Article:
Lambda Legal, the country's oldest and arguably most important legal services organization dedicated to protecting the rights of the LGBT community, is celebrating its 40th anniversary this year. It began as a small operation, evoking a David-versus-Goliath motif. It's first client was itself. Its second major victory changed the way we think about free speech. Its most famous case brought gay people out from the shadows. And through countless legal, educational, and political efforts over forty years, Lambda has done more for the gay community than any one person could adequately appreciate or explain.
Because of Lambda's incomparable accomplishments, New York City Mayor Mike Bloomberg has declared today, May 6, 2013, "Lambda Legal Day." I'd like to make sure we all understand why.
Without Lambda Legal, we wouldn't be where we are today: celebrating the freedom to marry in New England, permitted to express and embrace our sexuality in schools and elsewhere, arguing marriage and the Defense of Marriage Act (DOMA) at the Supreme Court, and expecting victories in state legislatures across the country, to name just a few our remarkable successes. We used to be hidden in underground bars with darkened windows, subject to random and pernicious police raids, and forced deep into the closet and far toward the margins of legitimate society. Today, for the most part, we aren't.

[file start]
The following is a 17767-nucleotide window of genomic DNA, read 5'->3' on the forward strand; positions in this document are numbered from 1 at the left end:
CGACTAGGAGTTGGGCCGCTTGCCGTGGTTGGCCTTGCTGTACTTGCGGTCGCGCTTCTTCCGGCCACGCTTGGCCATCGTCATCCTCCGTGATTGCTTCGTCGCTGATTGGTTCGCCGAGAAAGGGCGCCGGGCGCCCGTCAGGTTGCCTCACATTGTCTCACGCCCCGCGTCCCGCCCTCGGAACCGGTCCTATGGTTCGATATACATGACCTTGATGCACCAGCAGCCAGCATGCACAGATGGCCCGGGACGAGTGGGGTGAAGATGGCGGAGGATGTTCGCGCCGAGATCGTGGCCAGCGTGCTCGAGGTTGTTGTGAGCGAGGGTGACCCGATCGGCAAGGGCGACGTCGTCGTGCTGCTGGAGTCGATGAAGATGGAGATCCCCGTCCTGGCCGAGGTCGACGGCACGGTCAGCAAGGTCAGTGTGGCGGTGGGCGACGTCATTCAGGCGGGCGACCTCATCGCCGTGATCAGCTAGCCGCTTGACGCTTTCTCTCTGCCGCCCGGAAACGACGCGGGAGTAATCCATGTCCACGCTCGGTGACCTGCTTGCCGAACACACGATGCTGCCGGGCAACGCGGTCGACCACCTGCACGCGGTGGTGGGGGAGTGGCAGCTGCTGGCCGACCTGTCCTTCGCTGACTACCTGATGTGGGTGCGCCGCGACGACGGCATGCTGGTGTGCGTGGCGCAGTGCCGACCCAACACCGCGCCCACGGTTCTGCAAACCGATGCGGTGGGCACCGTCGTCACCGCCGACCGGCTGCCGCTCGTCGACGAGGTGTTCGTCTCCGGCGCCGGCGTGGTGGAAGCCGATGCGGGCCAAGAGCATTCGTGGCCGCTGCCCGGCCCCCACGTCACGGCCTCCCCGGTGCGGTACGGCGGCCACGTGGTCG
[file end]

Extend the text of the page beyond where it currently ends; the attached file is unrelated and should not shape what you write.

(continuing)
To some of us, names like Bill Thom, James Dale, John Lawrence, Ninia Baehr, and Karen Golinski evoke feelings of heroism and shared sacrifice. They all were plaintiffs in important gay rights cases in the last forty years and they were all represented by Lambda Legal.
AFTER THE JUMP, I offer a taste of some of Lambda's most notable accomplishments. If you're interested in learning more, I encourage you to check out the organization's website, contact their staff, and see how you can help.
NYC City Council candidate Corey Johnson has come out as HIV-positive in a NYT article which casts Johnson's political pursuits in the footsteps of his predecessor Tom Duane, who was also out, gay, and HIV-positive:
Mr. Duane famously won the district that covers much of Manhattan’s West Side below 59th Street (currently represented by the mayoral candidate Christine C. Quinn) in 1991, during the height of the city’s AIDS panic, as one of the first openly H.I.V. positive political candidates in the country. Lending his friend his valuable endorsement, Mr. Duane told me he phoned Mr. Johnson not long ago to talk about the campaign, asking him first, “How are we going to handle your H.I.V. status? Have you told your mother?”